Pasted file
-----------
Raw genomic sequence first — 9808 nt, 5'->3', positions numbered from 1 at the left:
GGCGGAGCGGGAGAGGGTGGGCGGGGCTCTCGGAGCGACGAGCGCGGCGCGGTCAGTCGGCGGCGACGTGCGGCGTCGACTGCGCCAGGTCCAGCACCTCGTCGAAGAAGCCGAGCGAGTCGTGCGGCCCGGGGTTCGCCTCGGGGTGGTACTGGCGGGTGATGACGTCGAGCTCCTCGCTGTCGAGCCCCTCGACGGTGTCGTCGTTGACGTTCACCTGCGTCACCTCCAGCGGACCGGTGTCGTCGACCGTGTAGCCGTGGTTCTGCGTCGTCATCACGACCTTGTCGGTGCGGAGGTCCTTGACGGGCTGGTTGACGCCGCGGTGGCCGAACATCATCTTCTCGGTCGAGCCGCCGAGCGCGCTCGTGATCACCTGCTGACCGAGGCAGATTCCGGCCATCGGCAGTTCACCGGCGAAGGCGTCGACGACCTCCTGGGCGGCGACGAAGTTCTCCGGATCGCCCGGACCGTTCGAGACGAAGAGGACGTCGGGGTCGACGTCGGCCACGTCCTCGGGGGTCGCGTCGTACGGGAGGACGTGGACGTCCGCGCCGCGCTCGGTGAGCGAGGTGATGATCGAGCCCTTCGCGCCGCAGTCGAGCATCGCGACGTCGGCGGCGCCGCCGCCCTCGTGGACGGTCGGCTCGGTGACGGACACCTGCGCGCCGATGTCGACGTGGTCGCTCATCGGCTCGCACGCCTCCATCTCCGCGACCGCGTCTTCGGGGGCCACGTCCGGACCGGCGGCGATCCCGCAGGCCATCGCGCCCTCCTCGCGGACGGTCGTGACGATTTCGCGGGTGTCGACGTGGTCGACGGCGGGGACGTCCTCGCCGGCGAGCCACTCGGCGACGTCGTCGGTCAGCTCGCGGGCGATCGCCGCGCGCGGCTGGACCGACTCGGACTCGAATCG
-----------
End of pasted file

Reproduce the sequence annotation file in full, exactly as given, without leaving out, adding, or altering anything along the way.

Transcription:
Raw genomic sequence first — 9808 nt, 5'->3', positions numbered from 1 at the left:
GGCGGAGCGGGAGAGGGTGGGCGGGGCTCTCGGAGCGACGAGCGCGGCGCGGTCAGTCGGCGGCGACGTGCGGCGTCGACTGCGCCAGGTCCAGCACCTCGTCGAAGAAGCCGAGCGAGTCGTGCGGCCCGGGGTTCGCCTCGGGGTGGTACTGGCGGGTGATGACGTCGAGCTCCTCGCTGTCGAGCCCCTCGACGGTGTCGTCGTTGACGTTCACCTGCGTCACCTCCAGCGGACCGGTGTCGTCGACCGTGTAGCCGTGGTTCTGCGTCGTCATCACGACCTTGTCGGTGCGGAGGTCCTTGACGGGCTGGTTGACGCCGCGGTGGCCGAACATCATCTTCTCGGTCGAGCCGCCGAGCGCGCTCGTGATCACCTGCTGACCGAGGCAGATTCCGGCCATCGGCAGTTCACCGGCGAAGGCGTCGACGACCTCCTGGGCGGCGACGAAGTTCTCCGGATCGCCCGGACCGTTCGAGACGAAGAGGACGTCGGGGTCGACGTCGGCCACGTCCTCGGGGGTCGCGTCGTACGGGAGGACGTGGACGTCCGCGCCGCGCTCGGTGAGCGAGGTGATGATCGAGCCCTTCGCGCCGCAGTCGAGCATCGCGACGTCGGCGGCGCCGCCGCCCTCGTGGACGGTCGGCTCGGTGACGGACACCTGCGCGCCGATGTCGACGTGGTCGCTCATCGGCTCGCACGCCTCCATCTCCGCGACCGCGTCTTCGGGGGCCACGTCCGGACCGGCGGCGATCCCGCAGGCCATCGCGCCCTCCTCGCGGACGGTCGTGACGATTTCGCGGGTGTCGACGTGGTCGACGGCGGGGACGTCCTCGCCGGCGAGCCACTCGGCGACGTCGTCGGTCAGCTCGCGGGCGATCGCCGCGCGCGGCTGGACCGACTCGGACTCGAATCG